Friday night's 38-run ODI win against South Africa in Centurion was another memorable day for Bangladesh cricket. The year has been good for the Bangladesh national cricket team that symptomatically runs hot and cold due to both cricketing and administrative reasons. But this is the time to celebrate the brand of cricket the Bangla Tigers are playing, overseas.
Coming as it did, the Centurion win against a full-strength South African team was the perfect way to celebrate the birth anniversary of Bangladesh's founding father, Sheikh Mujibur Rahman. March 16 was the 102nd birth anniversary of Mujibur Rahman, more lovingly known as Bangabandhu. Dhaka's main stadium is named after him.
Famous wins in Bangladesh are almost always linked to some political event in the country's history. Cricket fans saw Bangladesh women's cricket team's maiden World Cup win against Pakistan in the light of the 1971 Liberation War, when India helped the Mukti Bahini (Liberation Forces) win a bloody but short war with Pakistan and transform 'East Pakistan' to what we now know as Bangladesh.
ALWAYS A THREAT
But emotions and political links aside, Bangladesh have always been a team to beat, more so in the limited overs format.
South Africa found that out on Friday's day-nighter as Bangladesh won their first international match in 20 years in South Africa. This was a complete team effort with their most controversial and pampered star all-rounder Shakib Al Hasan playing a big role for his national team.
For any Test-playing nation, winning overseas is the ultimate test. From Sourav Ganguly to Virat Kohli, the Indian cricket team had just one ambition -- to win overseas. Winning in Australia, South Africa, England and New Zealand is the ultimate challenge for top teams and Bangladesh did tick one of those boxes earlier this year.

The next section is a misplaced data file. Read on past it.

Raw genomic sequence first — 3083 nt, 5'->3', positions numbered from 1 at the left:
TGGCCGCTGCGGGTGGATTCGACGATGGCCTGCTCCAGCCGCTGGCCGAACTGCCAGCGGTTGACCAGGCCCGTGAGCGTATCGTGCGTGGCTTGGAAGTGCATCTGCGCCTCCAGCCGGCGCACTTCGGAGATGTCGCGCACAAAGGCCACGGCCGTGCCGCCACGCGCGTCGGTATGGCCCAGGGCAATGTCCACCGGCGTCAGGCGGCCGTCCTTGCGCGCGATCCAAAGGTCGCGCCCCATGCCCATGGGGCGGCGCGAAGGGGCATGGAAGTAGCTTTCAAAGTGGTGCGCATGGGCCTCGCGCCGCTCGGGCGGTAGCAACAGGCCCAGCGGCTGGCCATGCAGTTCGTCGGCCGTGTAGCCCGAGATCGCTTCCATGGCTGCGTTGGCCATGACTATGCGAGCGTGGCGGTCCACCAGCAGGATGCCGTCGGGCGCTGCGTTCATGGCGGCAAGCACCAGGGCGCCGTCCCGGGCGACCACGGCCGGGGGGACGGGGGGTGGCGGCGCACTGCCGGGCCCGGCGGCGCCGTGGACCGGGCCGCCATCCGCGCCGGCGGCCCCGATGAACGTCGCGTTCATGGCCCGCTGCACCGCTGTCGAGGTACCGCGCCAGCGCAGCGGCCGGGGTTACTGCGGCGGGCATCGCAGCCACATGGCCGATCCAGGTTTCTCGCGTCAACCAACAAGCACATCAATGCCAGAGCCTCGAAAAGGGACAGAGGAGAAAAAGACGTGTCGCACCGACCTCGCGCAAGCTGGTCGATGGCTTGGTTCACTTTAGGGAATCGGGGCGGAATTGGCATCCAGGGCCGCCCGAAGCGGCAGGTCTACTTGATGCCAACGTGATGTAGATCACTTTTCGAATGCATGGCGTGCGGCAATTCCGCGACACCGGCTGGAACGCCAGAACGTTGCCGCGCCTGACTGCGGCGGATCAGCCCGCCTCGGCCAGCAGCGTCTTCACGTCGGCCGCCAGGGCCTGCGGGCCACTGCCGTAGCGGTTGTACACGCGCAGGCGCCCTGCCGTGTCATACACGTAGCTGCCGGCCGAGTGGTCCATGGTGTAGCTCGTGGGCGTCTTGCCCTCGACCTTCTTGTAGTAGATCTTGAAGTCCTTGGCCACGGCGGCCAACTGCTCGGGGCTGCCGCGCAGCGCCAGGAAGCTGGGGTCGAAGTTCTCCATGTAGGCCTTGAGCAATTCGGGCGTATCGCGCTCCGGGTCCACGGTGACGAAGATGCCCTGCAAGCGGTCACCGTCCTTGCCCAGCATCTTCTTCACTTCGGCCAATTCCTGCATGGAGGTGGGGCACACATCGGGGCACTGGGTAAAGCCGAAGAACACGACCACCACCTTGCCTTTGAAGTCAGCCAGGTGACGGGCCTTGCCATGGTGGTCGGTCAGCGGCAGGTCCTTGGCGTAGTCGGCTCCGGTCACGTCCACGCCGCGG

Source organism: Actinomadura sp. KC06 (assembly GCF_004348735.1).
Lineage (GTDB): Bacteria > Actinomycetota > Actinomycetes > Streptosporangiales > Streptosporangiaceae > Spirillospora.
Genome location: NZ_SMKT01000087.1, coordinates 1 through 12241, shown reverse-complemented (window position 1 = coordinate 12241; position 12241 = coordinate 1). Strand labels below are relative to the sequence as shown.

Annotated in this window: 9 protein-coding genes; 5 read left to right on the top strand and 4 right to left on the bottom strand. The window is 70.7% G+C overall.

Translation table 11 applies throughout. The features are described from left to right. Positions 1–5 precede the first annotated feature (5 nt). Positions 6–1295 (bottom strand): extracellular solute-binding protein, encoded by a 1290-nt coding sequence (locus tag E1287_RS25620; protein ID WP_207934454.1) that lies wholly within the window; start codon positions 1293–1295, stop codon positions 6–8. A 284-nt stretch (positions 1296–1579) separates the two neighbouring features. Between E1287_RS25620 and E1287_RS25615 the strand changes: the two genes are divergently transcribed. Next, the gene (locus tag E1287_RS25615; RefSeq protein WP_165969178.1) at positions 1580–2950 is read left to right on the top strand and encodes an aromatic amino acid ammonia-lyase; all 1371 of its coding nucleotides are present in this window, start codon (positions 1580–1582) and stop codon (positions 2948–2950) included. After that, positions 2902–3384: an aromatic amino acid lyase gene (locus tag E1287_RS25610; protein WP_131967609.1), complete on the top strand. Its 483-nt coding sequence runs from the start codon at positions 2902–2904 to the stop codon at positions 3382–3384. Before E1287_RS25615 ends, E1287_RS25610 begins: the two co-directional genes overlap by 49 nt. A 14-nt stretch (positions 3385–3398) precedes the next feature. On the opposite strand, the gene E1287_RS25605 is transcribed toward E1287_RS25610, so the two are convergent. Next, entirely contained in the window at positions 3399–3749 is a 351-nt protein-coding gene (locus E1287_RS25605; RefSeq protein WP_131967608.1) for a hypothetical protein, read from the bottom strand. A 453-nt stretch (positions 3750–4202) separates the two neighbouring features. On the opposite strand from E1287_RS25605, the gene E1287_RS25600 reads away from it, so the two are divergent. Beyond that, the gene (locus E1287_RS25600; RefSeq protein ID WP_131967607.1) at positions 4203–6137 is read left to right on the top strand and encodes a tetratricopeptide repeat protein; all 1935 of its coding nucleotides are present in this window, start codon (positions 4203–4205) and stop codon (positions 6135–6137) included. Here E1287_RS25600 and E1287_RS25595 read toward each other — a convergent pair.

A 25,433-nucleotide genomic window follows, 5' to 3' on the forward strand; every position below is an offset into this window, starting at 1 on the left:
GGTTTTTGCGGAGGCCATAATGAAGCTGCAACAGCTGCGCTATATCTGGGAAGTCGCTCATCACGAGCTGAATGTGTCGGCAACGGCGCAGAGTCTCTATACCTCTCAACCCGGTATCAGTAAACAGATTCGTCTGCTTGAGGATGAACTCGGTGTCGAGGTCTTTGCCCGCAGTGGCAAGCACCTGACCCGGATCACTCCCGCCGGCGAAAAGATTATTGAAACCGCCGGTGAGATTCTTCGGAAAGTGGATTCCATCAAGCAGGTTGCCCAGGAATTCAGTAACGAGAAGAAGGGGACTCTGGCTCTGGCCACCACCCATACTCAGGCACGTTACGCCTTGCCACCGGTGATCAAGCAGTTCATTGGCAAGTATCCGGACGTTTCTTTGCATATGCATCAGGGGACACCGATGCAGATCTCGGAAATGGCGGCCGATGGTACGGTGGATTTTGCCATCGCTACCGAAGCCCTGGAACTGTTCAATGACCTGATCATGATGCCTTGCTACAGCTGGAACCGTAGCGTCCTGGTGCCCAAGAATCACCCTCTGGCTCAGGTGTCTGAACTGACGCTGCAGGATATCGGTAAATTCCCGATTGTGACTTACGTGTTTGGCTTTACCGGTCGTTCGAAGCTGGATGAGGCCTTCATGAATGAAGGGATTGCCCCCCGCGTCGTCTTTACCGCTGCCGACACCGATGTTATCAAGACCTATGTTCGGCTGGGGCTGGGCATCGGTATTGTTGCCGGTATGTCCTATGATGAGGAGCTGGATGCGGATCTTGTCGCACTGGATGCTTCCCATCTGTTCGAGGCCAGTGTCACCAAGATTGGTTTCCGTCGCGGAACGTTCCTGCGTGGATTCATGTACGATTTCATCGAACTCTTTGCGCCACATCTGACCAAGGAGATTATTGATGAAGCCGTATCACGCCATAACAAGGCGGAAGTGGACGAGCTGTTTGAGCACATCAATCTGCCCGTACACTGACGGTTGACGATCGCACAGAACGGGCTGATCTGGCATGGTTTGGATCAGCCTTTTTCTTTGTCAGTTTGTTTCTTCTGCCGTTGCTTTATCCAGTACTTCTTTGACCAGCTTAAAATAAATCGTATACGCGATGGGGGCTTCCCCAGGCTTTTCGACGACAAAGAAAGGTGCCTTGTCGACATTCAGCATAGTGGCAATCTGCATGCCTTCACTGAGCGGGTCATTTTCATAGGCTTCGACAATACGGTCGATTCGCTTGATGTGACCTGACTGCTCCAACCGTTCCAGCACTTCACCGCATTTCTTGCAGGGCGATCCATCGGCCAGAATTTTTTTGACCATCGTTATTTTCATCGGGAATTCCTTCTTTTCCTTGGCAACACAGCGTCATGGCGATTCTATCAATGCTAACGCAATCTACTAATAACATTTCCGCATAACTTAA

At Bay Oval, Mount Maunganui on January 5, Bangladesh defeated World Test champions New Zealand for their finest overseas Test win ever. The eight-wicket win not helped the Bangla Tigers take a 1-0 lead in the two-Test series but it gave Mominul Haque's team great belief that victory can be achieved minus top players like Shakib, Tamim Iqbal and Mahmudullah.
It was only Bangladesh’s sixth Test win away from home and their first Test win over a team ranked in the top 5: New Zealand are ranked No. 2 and Bangladesh No. 9. The result also brought to an end New Zealand’s unbeaten streak in their last 17 Tests at home.
THE POWER TO BELIEVE
Interestingly, the architect of the famous Test win in New Zealand was a soldier of the Bangladesh Air Force, Ebadot Hossain, who took a career-best six for 46 at the Bay Oval. Bangladesh had not previously won any of their 43 matches in New Zealand across all three formats, while the result also ended the Kiwis' eight-series home win streak that stretched back to 2017.
"I’m a soldier of the Bangladesh Air Force and I know how to salute. On New Zealand soil over the last 11 years our brothers and our teams didn’t get any wins. But when we came to New Zealand we set a goal.
"We raised our hands and said ‘Yes, we have to do it and we can do it on New Zealand soil.’ New Zealand are Test champions so if we raise our hands and beat New Zealand on New Zealand soil our next generation will be able to beat them too,” said Ebadot Hossain, who started his life as a volleyball player.